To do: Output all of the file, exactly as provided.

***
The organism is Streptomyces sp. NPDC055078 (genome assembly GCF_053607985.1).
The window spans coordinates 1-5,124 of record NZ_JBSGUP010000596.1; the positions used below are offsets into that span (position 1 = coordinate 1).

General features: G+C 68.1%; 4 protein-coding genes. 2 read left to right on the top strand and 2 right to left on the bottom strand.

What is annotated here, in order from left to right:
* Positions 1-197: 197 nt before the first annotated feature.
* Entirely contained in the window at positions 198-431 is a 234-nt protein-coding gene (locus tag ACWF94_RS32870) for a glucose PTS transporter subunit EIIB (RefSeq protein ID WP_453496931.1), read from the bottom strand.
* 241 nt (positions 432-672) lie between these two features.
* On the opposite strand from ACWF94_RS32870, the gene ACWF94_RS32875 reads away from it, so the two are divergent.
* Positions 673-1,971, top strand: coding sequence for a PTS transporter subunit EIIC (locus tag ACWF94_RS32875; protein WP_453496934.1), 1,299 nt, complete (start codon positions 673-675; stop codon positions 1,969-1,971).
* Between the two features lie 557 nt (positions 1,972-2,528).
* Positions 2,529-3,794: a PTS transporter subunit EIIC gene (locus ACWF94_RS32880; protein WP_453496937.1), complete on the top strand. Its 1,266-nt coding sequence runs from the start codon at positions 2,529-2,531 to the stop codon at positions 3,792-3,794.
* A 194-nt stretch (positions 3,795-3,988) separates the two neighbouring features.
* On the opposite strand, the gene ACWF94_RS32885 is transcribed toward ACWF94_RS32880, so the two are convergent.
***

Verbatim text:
The organism is Streptomyces sp. NPDC055078 (genome assembly GCF_053607985.1).
The window spans coordinates 1-5,124 of record NZ_JBSGUP010000596.1; the positions used below are offsets into that span (position 1 = coordinate 1).

General features: G+C 68.1%; 4 protein-coding genes. 2 read left to right on the top strand and 2 right to left on the bottom strand.

What is annotated here, in order from left to right:
* Positions 1-197: 197 nt before the first annotated feature.
* Entirely contained in the window at positions 198-431 is a 234-nt protein-coding gene (locus tag ACWF94_RS32870) for a glucose PTS transporter subunit EIIB (RefSeq protein ID WP_453496931.1), read from the bottom strand.
* 241 nt (positions 432-672) lie between these two features.
* On the opposite strand from ACWF94_RS32870, the gene ACWF94_RS32875 reads away from it, so the two are divergent.
* Positions 673-1,971, top strand: coding sequence for a PTS transporter subunit EIIC (locus tag ACWF94_RS32875; protein WP_453496934.1), 1,299 nt, complete (start codon positions 673-675; stop codon positions 1,969-1,971).
* Between the two features lie 557 nt (positions 1,972-2,528).
* Positions 2,529-3,794: a PTS transporter subunit EIIC gene (locus ACWF94_RS32880; protein WP_453496937.1), complete on the top strand. Its 1,266-nt coding sequence runs from the start codon at positions 2,529-2,531 to the stop codon at positions 3,792-3,794.
* A 194-nt stretch (positions 3,795-3,988) separates the two neighbouring features.
* On the opposite strand, the gene ACWF94_RS32885 is transcribed toward ACWF94_RS32880, so the two are convergent.